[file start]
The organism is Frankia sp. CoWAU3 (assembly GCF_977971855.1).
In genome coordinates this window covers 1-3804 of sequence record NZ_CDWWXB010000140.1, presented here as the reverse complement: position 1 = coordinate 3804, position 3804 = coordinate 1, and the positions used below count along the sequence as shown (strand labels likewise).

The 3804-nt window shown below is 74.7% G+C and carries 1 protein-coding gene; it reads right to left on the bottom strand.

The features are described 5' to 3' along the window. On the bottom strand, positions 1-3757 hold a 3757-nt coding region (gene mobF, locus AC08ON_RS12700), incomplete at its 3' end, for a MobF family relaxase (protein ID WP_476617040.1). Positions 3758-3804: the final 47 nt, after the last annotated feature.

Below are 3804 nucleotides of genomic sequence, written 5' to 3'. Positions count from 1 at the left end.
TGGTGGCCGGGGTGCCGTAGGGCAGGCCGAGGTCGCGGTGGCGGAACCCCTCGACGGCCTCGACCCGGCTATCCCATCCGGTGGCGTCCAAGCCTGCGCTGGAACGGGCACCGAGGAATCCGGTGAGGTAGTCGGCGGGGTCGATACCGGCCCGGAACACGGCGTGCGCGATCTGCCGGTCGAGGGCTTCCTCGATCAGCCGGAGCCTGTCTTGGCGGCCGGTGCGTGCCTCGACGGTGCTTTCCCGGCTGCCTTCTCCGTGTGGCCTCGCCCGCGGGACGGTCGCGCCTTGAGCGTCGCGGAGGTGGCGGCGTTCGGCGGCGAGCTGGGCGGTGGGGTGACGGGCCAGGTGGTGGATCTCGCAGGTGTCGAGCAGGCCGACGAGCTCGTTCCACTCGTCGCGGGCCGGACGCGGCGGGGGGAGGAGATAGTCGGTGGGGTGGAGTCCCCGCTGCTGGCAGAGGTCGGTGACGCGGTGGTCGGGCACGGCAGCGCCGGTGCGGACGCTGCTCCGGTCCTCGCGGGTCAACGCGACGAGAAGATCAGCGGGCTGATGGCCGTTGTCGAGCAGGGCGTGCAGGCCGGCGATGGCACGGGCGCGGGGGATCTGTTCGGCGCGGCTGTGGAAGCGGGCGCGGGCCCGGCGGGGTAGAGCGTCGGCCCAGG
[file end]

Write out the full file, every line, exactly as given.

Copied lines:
The organism is Frankia sp. CoWAU3 (assembly GCF_977971855.1).
In genome coordinates this window covers 1-3804 of sequence record NZ_CDWWXB010000140.1, presented here as the reverse complement: position 1 = coordinate 3804, position 3804 = coordinate 1, and the positions used below count along the sequence as shown (strand labels likewise).

The 3804-nt window shown below is 74.7% G+C and carries 1 protein-coding gene; it reads right to left on the bottom strand.

The features are described 5' to 3' along the window. On the bottom strand, positions 1-3757 hold a 3757-nt coding region (gene mobF, locus AC08ON_RS12700), incomplete at its 3' end, for a MobF family relaxase (protein ID WP_476617040.1). Positions 3758-3804: the final 47 nt, after the last annotated feature.

Below are 3804 nucleotides of genomic sequence, written 5' to 3'. Positions count from 1 at the left end.
TGGTGGCCGGGGTGCCGTAGGGCAGGCCGAGGTCGCGGTGGCGGAACCCCTCGACGGCCTCGACCCGGCTATCCCATCCGGTGGCGTCCAAGCCTGCGCTGGAACGGGCACCGAGGAATCCGGTGAGGTAGTCGGCGGGGTCGATACCGGCCCGGAACACGGCGTGCGCGATCTGCCGGTCGAGGGCTTCCTCGATCAGCCGGAGCCTGTCTTGGCGGCCGGTGCGTGCCTCGACGGTGCTTTCCCGGCTGCCTTCTCCGTGTGGCCTCGCCCGCGGGACGGTCGCGCCTTGAGCGTCGCGGAGGTGGCGGCGTTCGGCGGCGAGCTGGGCGGTGGGGTGACGGGCCAGGTGGTGGATCTCGCAGGTGTCGAGCAGGCCGACGAGCTCGTTCCACTCGTCGCGGGCCGGACGCGGCGGGGGGAGGAGATAGTCGGTGGGGTGGAGTCCCCGCTGCTGGCAGAGGTCGGTGACGCGGTGGTCGGGCACGGCAGCGCCGGTGCGGACGCTGCTCCGGTCCTCGCGGGTCAACGCGACGAGAAGATCAGCGGGCTGATGGCCGTTGTCGAGCAGGGCGTGCAGGCCGGCGATGGCACGGGCGCGGGGGATCTGTTCGGCGCGGCTGTGGAAGCGGGCGCGGGCCCGGCGGGGTAGAGCGTCGGCCCAGG